I want to reflect on a slight tangent - is this British underclass starting to to resemble aspects of Soviet era society?  I know it sounds crazy, but here is my thinking.  In the Soviet bloc unemployment was practically non-existent, but productivity was almost practically non-existent; if they had not, their economies would not have collapsed in the way that they did. The Soviet bloc economies could not meet the requirements of their population due to the ever increasing productivity gap with the west; just compare east and west German industry - Trabant -v- Volkswagen.  Capitalism works because it makes people hungry, sometimes literally, sometimes metaphorically in terms of what they wish to achieve or acquire. The benefit system creates a kind of mini-Soviet bloc society within a broader capitalist society, with people paid low amounts but with no expectation of productivity or profit. Like Soviet society, its members live with petty, often vindictive rules, and a standard of living that does not compare to the mainstream capitalist economy, but it is also undemanding on its citizens. They receive free healthcare, sufficient income for a basic standard of living and none of the issues associated with life in the tooth and claw of capitalism. Somebody recounted the experience of a job centre advisor (albeit in Canada) about people returning to work not being psychologically prepared; I would argue that it is not work but capitalism that they are unprepared for, and when they then try to enter or re-enter the mainstream workforce, they find similar cultural difficulties to those experienced by Soviet bloc citizens post the collapse of communism and their attempts to join the capitalist economic system.

The question is, will this sub-economy collapse in the same way that the Soviet economy did?


Wednesday, March 20, 2013

I can see clearly now

It struck me today that the latest Budget is tangible evidence of the path down which the Coalition Government wants to take the country, and the radical nature of this path.  I think Cameron is portrayed as a smoother but more limited version of Thatcher, but the policies are possibly more radical, albeit in a different direction.

20% Corporation Tax was never even remotely achieved in the 1980s.  The reform of the benefit system creates a much greater incentive for people to move to work than anything attempted under Thatcher.  But most significantly, inflation, the totemic enemy (along with the Soviet Union and the left in general) of the 1980's now appears to be the unspoken ally instead.  Inflation will erode the horrific debt levels (both in the state and private sectors) and the accompanying depreciation of the Pound will increase the competitiveness of exports (at least in the short term), but it will result in a continuing erosion of living standards.  The big gamble is will this lowering of real living standards, reduced corporate taxes and tougher benefit rules turn Britain into a lean, cost competitive but also high value added economy, or will it just lead to constant decline?  It is one hell of a bet.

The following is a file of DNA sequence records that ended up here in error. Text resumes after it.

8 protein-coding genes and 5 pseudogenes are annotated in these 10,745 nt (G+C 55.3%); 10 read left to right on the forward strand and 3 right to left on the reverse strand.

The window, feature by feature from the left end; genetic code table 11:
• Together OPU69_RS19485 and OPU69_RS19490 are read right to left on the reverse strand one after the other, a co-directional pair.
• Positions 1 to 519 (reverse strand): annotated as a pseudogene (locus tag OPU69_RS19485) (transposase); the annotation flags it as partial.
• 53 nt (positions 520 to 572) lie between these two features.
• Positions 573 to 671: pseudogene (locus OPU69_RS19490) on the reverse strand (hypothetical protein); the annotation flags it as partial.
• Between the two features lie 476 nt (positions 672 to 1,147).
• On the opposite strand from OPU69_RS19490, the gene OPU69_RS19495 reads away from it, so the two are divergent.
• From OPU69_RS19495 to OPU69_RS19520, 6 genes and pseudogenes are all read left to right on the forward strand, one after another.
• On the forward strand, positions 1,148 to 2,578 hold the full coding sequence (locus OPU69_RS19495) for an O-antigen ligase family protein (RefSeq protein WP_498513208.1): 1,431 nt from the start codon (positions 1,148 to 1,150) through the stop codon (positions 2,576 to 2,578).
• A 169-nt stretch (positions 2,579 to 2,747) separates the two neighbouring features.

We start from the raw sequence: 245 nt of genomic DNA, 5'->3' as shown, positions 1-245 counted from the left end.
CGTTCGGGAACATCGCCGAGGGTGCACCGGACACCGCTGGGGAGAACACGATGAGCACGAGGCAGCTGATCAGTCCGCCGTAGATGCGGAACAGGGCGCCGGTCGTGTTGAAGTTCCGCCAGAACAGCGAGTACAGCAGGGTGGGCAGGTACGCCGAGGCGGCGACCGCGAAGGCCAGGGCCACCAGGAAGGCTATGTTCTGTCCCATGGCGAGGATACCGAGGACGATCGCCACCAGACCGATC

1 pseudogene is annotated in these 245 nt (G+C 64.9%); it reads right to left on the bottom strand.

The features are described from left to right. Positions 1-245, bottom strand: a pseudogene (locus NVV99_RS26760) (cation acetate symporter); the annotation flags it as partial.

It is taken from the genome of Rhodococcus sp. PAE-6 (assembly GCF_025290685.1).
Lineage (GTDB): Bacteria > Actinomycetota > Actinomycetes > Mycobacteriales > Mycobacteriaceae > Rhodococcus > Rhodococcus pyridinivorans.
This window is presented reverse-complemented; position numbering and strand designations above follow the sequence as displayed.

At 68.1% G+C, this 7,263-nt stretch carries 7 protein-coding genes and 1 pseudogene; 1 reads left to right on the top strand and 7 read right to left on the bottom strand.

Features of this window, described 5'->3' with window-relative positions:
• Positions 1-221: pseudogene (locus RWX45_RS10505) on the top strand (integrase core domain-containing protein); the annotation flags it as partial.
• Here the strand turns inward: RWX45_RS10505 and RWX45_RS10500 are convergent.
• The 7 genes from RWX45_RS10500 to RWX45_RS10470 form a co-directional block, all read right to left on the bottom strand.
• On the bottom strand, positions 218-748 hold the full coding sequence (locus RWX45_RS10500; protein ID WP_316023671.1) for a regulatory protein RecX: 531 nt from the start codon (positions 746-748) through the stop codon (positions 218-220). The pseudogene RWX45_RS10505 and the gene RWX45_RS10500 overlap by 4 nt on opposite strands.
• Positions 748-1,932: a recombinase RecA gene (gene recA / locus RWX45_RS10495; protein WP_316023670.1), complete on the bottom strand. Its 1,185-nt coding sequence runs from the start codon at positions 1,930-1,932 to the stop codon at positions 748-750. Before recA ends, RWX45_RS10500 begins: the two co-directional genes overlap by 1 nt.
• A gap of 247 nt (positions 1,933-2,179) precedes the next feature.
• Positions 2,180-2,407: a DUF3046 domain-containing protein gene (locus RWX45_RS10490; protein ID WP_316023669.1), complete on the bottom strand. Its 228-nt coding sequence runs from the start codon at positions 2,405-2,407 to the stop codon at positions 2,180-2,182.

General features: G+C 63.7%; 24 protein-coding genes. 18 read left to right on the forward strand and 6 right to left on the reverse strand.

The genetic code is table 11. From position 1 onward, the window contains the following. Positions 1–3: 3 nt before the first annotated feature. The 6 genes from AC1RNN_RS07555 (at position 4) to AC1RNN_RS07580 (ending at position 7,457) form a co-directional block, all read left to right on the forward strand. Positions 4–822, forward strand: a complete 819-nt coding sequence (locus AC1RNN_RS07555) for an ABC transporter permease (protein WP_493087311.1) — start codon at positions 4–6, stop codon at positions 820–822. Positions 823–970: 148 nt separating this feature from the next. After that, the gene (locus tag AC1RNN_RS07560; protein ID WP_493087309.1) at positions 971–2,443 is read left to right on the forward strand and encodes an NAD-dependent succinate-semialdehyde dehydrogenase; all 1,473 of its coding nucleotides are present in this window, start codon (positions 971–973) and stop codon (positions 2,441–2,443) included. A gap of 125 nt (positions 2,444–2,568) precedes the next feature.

Credibility in the Vatican

I can't say I know that much about the new Pope, but the election of a non-European Pope appeared to indicate a modest move in terms of realising the world in which the Catholic Church now exists.  However the sight of a despot like Robert Mugabe being treated with such reverence at the inauguration suggests that they have learned little, and that the Catholic Church remains one of the more reactionary institutions on this earth.  To denounce contraception, abortion and homosexuality while laying out the red carpet to a murdering thug who has destroyed the second strongest economy in Africa seems perverse in the extreme.  I can't somehow see Jesus giving the thumbs up to that one.


Tuesday, March 19, 2013

It's the end of the tie as we know it

I work in the financial sector and have done for over 25 years, so I am no stranger to suits and ties, but I think it is time to commit them to history as work attire.  The world is moving in a different direction and the formal business suit and tie will soon be gone the same way as the telex machine and the typing pool; a relic of 20th century business culture that has outlived its usefulness.  They are uncomfortable and impractical, so why do we persist with something that adds no value?